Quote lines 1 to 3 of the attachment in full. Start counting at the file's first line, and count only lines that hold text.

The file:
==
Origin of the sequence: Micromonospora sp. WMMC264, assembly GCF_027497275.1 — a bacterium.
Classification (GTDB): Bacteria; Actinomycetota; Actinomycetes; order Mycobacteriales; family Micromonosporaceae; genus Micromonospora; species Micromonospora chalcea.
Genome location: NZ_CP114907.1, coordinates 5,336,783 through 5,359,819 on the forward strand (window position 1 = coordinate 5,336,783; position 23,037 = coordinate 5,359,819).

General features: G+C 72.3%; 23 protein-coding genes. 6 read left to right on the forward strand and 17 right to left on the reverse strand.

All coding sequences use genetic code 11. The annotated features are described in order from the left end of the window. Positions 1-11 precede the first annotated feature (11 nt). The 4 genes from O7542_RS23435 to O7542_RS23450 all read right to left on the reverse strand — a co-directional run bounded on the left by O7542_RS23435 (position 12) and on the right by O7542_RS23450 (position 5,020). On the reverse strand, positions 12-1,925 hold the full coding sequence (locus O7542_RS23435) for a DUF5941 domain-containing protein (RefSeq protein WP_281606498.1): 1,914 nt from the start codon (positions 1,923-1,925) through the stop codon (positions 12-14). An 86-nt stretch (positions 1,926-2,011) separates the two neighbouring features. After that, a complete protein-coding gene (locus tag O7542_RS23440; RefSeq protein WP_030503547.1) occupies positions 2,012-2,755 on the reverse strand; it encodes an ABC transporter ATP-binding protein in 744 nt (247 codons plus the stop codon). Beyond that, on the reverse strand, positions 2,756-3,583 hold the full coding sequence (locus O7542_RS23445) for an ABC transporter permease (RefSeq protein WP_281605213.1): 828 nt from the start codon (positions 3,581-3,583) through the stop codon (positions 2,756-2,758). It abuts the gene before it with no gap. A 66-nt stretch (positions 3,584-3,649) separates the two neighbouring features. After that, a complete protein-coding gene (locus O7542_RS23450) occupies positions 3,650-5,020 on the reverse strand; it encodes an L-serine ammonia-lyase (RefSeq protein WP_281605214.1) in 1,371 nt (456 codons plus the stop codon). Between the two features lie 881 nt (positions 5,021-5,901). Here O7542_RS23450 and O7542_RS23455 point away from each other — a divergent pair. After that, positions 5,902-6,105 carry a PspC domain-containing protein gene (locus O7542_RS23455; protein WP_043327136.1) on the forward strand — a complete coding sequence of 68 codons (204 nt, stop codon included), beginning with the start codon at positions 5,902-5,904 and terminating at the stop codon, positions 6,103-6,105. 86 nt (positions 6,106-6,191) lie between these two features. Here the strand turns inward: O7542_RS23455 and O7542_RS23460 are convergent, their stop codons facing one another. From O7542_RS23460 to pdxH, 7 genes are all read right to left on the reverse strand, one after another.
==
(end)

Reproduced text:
Origin of the sequence: Micromonospora sp. WMMC264, assembly GCF_027497275.1 — a bacterium.
Classification (GTDB): Bacteria; Actinomycetota; Actinomycetes; order Mycobacteriales; family Micromonosporaceae; genus Micromonospora; species Micromonospora chalcea.
Genome location: NZ_CP114907.1, coordinates 5,336,783 through 5,359,819 on the forward strand (window position 1 = coordinate 5,336,783; position 23,037 = coordinate 5,359,819).